The Rise of the Humble Shipping Container
Shipping containers, otherwise known as those large steel boxes used to store and transport goods across the world, are being given new life by some creative individuals. Due to their strength, durability and size, these sometimes unsightly containers can be converted into numerous different facilities. How’s that for innovative architecture?
Amin Library – Indonesia
The Amin Library, located in Batu, Indonesia, is a gorgeous structure consisting of eight brightly coloured shipping containers built on stilts and overlooking the surrounds. The library, which is free to the public, contains around 6000 books and each colour container represents a different section – red is for science and technology, yellow is for the women’s reading room, blue is for the popular fiction and entertainment section, and green signifies the main lobby.
The aim of the project is to raise the standard of living for those living in the agricultural town, and as such, also hosts a health clinic inside.
Boutique Hotel – Detroit
An aspiring entrepreneur in Detroit, Michigan, is raising money to fulfil her goal of building the city’s first boutique hotel, using discarded shipping containers. The proposed hotel, dubbed “Collision Works”, will contain 36 rooms, a community workspace and a courtyard. It will be built in Detroit’s Eastern Market neighbourhood.
Using the crowd funding site Kickstarter, Shel Kimen, the organiser of Collision Works, aims to initially build a mini-prototype of the hotel, consisting of a two-container area with a lobby, couches and free Wi-Fi, where locals and travellers alike can gather and share stories. The full-size hotel is projected to finish construction in 2014.
Housing the Homeless
Forest YMCA, a charity based in the UK, is planning to convert abandoned shipping containers into accommodation for the homeless in east London. The charity aims to use a combination of government funding and donations to pay for the containers, and will charge residents £75 per week for rent. It is hoped that the housing project will aid young people who are struggling to support themselves and cannot afford to buy property.
The Urban Farm Unit, pioneered by Damien Chivalle, consists of a shipping container whose roof has been removed and replaced with a glass structure, creating a kind of greenhouse. Fresh produce can be grown inside the container, and subsequently sold to the local community. The container makes use of an aquaponic system, where plants are grown in water containing broken down fish waste (used as plant fertilizer). So far, there are three of these farms in existence, located in Berlin, Zurich and Brussels.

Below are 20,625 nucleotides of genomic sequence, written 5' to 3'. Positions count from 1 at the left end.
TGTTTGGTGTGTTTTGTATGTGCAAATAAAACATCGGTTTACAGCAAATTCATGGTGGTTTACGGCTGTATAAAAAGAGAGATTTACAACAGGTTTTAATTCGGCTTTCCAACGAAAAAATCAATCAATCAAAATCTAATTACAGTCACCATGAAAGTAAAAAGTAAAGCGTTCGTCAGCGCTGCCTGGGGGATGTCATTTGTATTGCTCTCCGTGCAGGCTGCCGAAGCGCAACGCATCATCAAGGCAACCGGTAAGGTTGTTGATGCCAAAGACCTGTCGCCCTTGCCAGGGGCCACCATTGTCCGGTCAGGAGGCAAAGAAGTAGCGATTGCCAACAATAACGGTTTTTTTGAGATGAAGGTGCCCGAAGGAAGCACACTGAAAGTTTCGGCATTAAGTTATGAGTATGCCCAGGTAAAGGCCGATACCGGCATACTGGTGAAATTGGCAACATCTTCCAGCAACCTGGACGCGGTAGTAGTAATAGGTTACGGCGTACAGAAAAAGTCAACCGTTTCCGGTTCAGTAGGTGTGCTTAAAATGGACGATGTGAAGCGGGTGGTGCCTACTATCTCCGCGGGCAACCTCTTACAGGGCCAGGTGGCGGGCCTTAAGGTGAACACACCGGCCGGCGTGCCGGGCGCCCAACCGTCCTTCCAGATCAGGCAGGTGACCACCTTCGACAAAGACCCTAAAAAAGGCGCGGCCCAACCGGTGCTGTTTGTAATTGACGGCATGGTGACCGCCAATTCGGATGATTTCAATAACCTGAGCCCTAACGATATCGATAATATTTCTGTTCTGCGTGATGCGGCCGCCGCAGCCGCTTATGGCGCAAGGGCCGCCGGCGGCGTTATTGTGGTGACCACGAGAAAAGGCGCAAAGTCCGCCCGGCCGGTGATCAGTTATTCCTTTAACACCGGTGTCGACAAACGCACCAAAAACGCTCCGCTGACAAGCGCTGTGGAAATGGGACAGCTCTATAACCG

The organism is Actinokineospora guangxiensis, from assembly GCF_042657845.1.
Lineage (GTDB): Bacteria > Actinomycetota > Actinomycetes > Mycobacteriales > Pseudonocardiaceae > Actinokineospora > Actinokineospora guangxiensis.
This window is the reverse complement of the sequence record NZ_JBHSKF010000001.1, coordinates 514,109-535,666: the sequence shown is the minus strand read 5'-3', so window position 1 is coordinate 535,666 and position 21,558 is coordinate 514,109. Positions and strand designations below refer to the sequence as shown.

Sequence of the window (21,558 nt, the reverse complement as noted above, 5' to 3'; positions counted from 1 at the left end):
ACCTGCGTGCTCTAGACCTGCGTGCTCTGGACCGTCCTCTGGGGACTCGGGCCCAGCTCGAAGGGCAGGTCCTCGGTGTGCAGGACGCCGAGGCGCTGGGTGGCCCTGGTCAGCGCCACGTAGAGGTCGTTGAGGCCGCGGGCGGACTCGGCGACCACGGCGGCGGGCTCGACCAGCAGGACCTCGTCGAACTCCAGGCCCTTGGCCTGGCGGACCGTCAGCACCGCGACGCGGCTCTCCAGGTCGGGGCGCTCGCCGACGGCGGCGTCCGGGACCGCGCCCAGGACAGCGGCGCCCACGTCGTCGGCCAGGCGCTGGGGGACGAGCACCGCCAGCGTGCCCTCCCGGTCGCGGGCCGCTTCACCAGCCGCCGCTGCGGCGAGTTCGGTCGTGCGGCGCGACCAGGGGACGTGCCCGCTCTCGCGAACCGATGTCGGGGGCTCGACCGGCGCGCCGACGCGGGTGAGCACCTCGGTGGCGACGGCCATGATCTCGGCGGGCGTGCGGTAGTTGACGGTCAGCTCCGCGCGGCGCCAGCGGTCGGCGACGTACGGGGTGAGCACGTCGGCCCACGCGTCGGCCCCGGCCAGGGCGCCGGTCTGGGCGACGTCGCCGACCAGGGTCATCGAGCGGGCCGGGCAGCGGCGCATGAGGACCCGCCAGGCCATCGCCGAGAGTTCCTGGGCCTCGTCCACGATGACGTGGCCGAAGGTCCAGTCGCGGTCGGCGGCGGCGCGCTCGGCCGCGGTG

Shops and Restaurants
London’s Boxpark Shopping Mall consists of 60 shipping containers that have been converted into small restaurant and retail spaces. Apart from the benefits of recycling, the centre also provides an opportunity for small brands to showcase their wares due to the low rental cost. The exteriors of the containers are painted black and white, and are arranged 2 stories high and 5 rows wide.
San Francisco, meanwhile, currently plays host to Proxy, a pop-up shopping district consisting of shops, restaurants and galleries, all making use of freight containers. The manifesto of the Proxy project is “to mobilize a flexible environment of food, art, culture, and retail”. There are plans to turn the temporary retail district into a housing installation sometime in the future. With regards to big-name brands, coffee empire Starbucks opened a store consisting of 4 shipping containers in Tukwila, Washington at the end of 2011, and a Whole Foods branch in Novato, San Francisco, has utilised two containers for its bulk food section.
Following the devastating earthquake in Christchurch, New Zealand in 2011, a pop-up mall was established in the city to enable retailers to continue trading. By the end of 2012, the centre was flourishing, and was home to over 30 tenants. Although the installation is set to be dismantled, it is hoped that the sheer popularity of the mall will prolong its existence.
These are just some of the uses people have come up with for reusing old shipping containers. They are becoming incredibly popular for use as trendy, pint-size homes, and have been converted into college dorms. Shipping containers also make excellent swimming pools, outdoor sheds and offices. Samsung, meanwhile, has sponsored solar powered shipping containers for use as school classrooms in parts of Africa. With a little creativity, innovation and a desire to minimise waste, you can create something spectacular.
About the Author
Grace Matthews is a London-based lifestyle blogger who would highly recommend Trade Ocean shipping agents for getting important cargo overseas.